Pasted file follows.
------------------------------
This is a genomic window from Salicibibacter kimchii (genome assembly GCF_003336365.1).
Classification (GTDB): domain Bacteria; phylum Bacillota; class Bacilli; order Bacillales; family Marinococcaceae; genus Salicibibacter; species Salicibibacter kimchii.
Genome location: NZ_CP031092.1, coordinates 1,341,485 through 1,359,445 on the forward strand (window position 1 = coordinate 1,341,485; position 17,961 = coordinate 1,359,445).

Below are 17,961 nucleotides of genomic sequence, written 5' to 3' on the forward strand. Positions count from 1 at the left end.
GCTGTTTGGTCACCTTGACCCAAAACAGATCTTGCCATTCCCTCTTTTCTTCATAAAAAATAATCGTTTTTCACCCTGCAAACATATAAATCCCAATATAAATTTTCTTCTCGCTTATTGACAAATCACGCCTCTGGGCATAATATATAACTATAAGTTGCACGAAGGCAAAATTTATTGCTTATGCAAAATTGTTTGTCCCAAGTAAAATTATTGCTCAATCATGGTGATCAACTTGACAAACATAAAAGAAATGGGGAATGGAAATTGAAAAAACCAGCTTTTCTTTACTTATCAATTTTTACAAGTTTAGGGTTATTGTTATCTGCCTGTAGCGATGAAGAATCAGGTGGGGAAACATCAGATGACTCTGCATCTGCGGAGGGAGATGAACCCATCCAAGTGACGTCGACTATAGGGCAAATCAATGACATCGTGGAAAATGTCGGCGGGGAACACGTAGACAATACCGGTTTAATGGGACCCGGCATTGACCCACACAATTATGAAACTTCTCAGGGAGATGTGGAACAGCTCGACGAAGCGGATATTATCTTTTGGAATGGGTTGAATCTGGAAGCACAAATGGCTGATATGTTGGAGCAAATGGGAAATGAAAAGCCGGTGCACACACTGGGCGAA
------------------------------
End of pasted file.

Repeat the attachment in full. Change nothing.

This is a genomic window from Salicibibacter kimchii (genome assembly GCF_003336365.1).
Classification (GTDB): domain Bacteria; phylum Bacillota; class Bacilli; order Bacillales; family Marinococcaceae; genus Salicibibacter; species Salicibibacter kimchii.
Genome location: NZ_CP031092.1, coordinates 1,341,485 through 1,359,445 on the forward strand (window position 1 = coordinate 1,341,485; position 17,961 = coordinate 1,359,445).

Below are 17,961 nucleotides of genomic sequence, written 5' to 3' on the forward strand. Positions count from 1 at the left end.
GCTGTTTGGTCACCTTGACCCAAAACAGATCTTGCCATTCCCTCTTTTCTTCATAAAAAATAATCGTTTTTCACCCTGCAAACATATAAATCCCAATATAAATTTTCTTCTCGCTTATTGACAAATCACGCCTCTGGGCATAATATATAACTATAAGTTGCACGAAGGCAAAATTTATTGCTTATGCAAAATTGTTTGTCCCAAGTAAAATTATTGCTCAATCATGGTGATCAACTTGACAAACATAAAAGAAATGGGGAATGGAAATTGAAAAAACCAGCTTTTCTTTACTTATCAATTTTTACAAGTTTAGGGTTATTGTTATCTGCCTGTAGCGATGAAGAATCAGGTGGGGAAACATCAGATGACTCTGCATCTGCGGAGGGAGATGAACCCATCCAAGTGACGTCGACTATAGGGCAAATCAATGACATCGTGGAAAATGTCGGCGGGGAACACGTAGACAATACCGGTTTAATGGGACCCGGCATTGACCCACACAATTATGAAACTTCTCAGGGAGATGTGGAACAGCTCGACGAAGCGGATATTATCTTTTGGAATGGGTTGAATCTGGAAGCACAAATGGCTGATATGTTGGAGCAAATGGGAAATGAAAAGCCGGTGCACACACTGGGCGAA